June 19, 2018: Neurotherapeutics: the Journal of the American Society for Experimental NeuroTherapeutics
https://www.readbyqxmd.com/read/29948920/now-is-the-critical-time-for-engineered-neuroplasticity
#10
REVIEW
Chet T Moritz
Recent advances in neuroscience and devices are ushering in a new generation of medical treatments. Engineered biodevices are demonstrating the potential to create long-term changes in neural circuits, termed neuroplasticity. Thus, the approach of engineering neuroplasticity is rapidly expanding, building on recent demonstrations of improved quality of life for people with movement disorders, epilepsy, and spinal cord injury. In addition, discovering the fundamental mechanisms of engineered neuroplasticity by leveraging anatomically well-documented systems like the spinal cord is likely to provide powerful insights into solutions for other neurotraumas, such as stroke and traumatic brain injury, as well as neurodegenerative disorders, such as Alzheimer's, Parkinson disease, and multiple sclerosis...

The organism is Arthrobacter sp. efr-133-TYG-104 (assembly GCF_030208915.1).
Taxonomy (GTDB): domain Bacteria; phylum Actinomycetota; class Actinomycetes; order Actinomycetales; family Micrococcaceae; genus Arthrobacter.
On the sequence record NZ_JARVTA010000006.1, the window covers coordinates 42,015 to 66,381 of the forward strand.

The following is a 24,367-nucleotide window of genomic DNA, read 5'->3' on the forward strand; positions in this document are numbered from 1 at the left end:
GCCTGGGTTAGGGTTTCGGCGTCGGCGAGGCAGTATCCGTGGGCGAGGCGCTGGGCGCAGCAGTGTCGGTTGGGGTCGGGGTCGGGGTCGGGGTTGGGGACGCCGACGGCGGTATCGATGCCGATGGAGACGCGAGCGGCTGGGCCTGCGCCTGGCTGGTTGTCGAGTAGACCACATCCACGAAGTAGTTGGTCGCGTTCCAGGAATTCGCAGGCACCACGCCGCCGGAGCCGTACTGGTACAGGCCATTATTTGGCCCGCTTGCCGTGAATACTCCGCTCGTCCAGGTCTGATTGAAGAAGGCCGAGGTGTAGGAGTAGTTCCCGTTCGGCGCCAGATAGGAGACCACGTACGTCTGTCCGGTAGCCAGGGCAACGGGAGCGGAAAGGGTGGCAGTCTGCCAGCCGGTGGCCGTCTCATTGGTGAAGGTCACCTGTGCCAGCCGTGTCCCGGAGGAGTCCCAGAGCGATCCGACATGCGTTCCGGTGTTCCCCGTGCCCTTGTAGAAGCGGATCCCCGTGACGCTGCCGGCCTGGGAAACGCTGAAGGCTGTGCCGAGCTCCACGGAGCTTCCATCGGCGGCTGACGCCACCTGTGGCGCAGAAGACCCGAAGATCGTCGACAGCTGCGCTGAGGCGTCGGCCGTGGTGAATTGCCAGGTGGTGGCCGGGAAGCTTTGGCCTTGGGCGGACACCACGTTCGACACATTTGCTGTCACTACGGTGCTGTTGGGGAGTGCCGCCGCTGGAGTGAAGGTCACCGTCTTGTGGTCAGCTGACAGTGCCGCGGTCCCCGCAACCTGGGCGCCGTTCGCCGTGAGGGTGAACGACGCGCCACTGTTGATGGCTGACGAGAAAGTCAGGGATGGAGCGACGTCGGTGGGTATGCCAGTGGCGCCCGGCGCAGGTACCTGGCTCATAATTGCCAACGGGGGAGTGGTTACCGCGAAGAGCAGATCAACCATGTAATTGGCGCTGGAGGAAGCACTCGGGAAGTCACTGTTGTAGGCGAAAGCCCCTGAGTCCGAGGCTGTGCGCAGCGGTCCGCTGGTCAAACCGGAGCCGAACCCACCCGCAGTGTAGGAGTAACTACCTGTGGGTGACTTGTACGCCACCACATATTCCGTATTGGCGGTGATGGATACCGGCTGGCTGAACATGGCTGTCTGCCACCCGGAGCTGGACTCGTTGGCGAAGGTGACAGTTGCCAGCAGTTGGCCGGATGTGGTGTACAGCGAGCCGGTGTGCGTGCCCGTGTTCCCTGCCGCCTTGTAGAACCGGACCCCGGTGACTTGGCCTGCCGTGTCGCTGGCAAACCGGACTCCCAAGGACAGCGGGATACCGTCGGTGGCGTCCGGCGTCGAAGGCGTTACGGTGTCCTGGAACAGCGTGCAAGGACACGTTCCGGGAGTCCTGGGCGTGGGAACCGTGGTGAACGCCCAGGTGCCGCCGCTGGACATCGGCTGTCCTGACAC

June 11, 2018: Neurotherapeutics: the Journal of the American Society for Experimental NeuroTherapeutics
https://www.readbyqxmd.com/read/29948919/advances-and-limitations-of-current-epigenetic-studies-investigating-mammalian-axonal-regeneration
#11
REVIEW
Ilaria Palmisano, Simone Di Giovanni
Axonal regeneration relies on the expression of regenerative associated genes within a coordinated transcriptional programme, which is finely tuned as a result of the activation of several regenerative signalling pathways. In mammals, this chain of events occurs in neurons following peripheral axonal injury, however it fails upon axonal injury in the central nervous system, such as in the spinal cord and the brain. Accumulating evidence has been suggesting that epigenetic control is a key factor to initiate and sustain the regenerative transcriptional response and that it might contribute to regenerative success versus failure...
June 8, 2018: Neurotherapeutics: the Journal of the American Society for Experimental NeuroTherapeutics
https://www.readbyqxmd.com/read/29882081/cortical-reorganization-of-sensorimotor-systems-and-the-role-of-intracortical-circuits-after-spinal-cord-injury